59 Pages Posted: 10 Dec 2016
Date Written: November 11, 2016
Why are some governments popular with their citizens while others get low approval ratings? International surveys show enormous variation both across countries and over time. In what we believe to be the first systematic, global, comparative study of political approval, we examine a panel of government ratings from 128 countries including both democracies and authoritarian states, over the years 2005-2014. We find that good economic performance correlates robustly with higher approval in both democracies and non-democracies. Approval also rises in presidential election years in both types of regimes. In non-democracies, information matters: greater press freedom and internet penetration are associated with lower approval, while internet censorship predicts higher approval; these variables are unrelated to approval in democracies. We found no clear relationship with repression, suggesting that if fear inflates ratings in non-democracies this may be offset by the dissatisfaction that repression also causes.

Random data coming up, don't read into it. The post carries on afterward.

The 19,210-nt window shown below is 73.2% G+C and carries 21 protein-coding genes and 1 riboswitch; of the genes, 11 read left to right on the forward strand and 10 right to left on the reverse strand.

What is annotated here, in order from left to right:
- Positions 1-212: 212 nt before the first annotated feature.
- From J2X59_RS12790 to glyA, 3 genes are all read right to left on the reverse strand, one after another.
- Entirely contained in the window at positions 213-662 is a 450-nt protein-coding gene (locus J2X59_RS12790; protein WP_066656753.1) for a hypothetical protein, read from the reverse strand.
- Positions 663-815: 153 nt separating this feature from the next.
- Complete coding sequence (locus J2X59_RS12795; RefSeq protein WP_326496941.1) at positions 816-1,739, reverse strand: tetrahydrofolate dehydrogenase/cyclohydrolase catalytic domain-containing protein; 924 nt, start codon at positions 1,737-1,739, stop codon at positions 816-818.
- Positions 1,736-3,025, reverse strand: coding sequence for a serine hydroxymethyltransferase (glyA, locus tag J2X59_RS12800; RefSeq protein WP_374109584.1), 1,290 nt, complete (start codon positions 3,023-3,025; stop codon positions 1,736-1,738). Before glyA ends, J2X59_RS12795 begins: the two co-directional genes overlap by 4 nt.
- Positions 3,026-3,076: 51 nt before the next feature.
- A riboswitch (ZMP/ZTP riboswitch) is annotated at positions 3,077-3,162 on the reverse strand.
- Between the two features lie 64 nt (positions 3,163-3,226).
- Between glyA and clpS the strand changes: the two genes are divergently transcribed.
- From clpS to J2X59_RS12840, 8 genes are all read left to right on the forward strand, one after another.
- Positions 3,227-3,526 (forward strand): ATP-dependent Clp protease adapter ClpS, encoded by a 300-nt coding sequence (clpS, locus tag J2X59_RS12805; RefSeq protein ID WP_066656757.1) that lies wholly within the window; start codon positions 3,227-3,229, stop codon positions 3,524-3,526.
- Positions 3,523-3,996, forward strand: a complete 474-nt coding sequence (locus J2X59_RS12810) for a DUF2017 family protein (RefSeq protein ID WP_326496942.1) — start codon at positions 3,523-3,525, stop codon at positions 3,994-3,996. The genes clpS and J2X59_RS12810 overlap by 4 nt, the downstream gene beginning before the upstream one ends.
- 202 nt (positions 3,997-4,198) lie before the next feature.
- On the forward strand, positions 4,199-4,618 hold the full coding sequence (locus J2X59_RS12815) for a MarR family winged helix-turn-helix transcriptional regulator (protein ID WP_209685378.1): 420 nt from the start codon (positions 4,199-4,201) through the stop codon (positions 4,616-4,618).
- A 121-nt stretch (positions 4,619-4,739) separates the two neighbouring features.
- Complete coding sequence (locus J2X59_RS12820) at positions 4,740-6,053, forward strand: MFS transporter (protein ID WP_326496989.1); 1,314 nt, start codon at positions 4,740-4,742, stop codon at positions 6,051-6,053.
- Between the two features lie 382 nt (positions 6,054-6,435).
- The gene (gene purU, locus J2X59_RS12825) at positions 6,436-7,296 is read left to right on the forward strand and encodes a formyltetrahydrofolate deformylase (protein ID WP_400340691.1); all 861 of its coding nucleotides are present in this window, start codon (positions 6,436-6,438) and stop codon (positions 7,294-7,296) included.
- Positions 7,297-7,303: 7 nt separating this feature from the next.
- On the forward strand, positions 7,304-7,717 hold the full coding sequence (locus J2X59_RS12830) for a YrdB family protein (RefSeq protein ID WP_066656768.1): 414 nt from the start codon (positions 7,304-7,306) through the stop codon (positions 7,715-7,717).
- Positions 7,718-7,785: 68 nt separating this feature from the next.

Keywords: Political Economy, Political Approval
JEL Classification: P16
Suggested Citation: Suggested Citation